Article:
In simple terms the effect of ionising radiation on life may be described by a plot of damage against dose. Such characteristic curves may be made for single cells examined in vitro, for individual organs and for complete creatures. In the absence of perfect data some assumptions have to be made. The mathematically simplest solution is that the characteristic is linear, a straight line through the origin with slope alpha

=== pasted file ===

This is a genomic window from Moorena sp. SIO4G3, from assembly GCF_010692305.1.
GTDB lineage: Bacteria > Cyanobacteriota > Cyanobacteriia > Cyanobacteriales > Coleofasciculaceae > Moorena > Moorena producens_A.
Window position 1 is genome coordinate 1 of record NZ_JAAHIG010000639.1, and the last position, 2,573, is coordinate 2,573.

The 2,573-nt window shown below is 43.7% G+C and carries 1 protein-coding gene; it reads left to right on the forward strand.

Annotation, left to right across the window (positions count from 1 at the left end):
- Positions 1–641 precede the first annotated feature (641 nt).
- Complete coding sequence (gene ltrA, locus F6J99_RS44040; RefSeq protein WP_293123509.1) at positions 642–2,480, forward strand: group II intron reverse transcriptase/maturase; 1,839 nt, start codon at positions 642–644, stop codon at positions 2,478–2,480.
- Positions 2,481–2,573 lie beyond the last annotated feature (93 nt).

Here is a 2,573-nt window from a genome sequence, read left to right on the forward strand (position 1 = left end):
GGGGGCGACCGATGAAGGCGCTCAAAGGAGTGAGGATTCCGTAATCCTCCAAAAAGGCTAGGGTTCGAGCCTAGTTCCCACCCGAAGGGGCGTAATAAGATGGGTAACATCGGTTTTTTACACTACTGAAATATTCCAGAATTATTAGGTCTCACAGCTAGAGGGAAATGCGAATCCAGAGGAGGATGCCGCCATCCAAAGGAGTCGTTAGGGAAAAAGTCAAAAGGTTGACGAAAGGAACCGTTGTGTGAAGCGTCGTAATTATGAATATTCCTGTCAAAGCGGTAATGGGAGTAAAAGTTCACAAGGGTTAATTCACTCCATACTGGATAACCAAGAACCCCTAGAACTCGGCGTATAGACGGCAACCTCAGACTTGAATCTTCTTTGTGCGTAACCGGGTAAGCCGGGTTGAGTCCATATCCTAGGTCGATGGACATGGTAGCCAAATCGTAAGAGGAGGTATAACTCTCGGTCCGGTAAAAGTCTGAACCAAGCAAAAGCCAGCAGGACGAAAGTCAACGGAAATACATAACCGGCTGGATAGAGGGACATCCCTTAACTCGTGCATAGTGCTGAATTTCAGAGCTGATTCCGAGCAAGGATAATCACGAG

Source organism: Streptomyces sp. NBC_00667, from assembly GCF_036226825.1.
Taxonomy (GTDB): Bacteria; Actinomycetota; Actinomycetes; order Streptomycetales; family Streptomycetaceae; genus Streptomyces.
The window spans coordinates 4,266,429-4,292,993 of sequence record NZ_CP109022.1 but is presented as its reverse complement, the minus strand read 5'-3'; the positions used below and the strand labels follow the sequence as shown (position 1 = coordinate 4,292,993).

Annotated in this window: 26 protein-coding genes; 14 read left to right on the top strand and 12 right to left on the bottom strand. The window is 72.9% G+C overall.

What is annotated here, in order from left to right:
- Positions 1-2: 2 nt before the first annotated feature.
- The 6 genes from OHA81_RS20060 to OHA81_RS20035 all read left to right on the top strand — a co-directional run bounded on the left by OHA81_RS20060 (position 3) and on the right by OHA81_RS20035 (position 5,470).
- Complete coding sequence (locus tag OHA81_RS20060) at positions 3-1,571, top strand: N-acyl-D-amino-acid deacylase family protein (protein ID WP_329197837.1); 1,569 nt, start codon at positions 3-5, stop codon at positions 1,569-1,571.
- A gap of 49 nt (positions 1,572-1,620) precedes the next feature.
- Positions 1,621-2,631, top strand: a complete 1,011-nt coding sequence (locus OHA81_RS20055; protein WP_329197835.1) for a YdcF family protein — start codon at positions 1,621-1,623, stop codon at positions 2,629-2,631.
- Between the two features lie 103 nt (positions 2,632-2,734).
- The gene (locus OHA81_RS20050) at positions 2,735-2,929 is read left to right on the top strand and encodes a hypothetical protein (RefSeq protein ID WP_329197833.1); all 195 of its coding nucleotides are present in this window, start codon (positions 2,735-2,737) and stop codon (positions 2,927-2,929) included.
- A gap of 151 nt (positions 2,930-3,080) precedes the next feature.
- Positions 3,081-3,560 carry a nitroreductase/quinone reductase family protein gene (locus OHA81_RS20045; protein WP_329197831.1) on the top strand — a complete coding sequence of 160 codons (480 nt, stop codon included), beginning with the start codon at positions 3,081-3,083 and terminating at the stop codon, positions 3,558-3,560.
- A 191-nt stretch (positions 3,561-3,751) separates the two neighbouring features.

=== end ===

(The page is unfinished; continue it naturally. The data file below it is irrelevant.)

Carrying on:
damage =alpha x dose
This is called the Linear No Threshold (LNT) assumption and the consequence of adopting it is made clear in this quotation from Sir Richard Doll
Whether there is a threshold dose below which no effect is produced is still open to doubt, but on present knowledge it seems unlikely that any such threshold exists. It must, therefore, be assumed that even very small doses produce some small risk.
However, mathematical simplicity is unusual in the natural world and such an assumption cannot be justified unless uniquely required by observational data.
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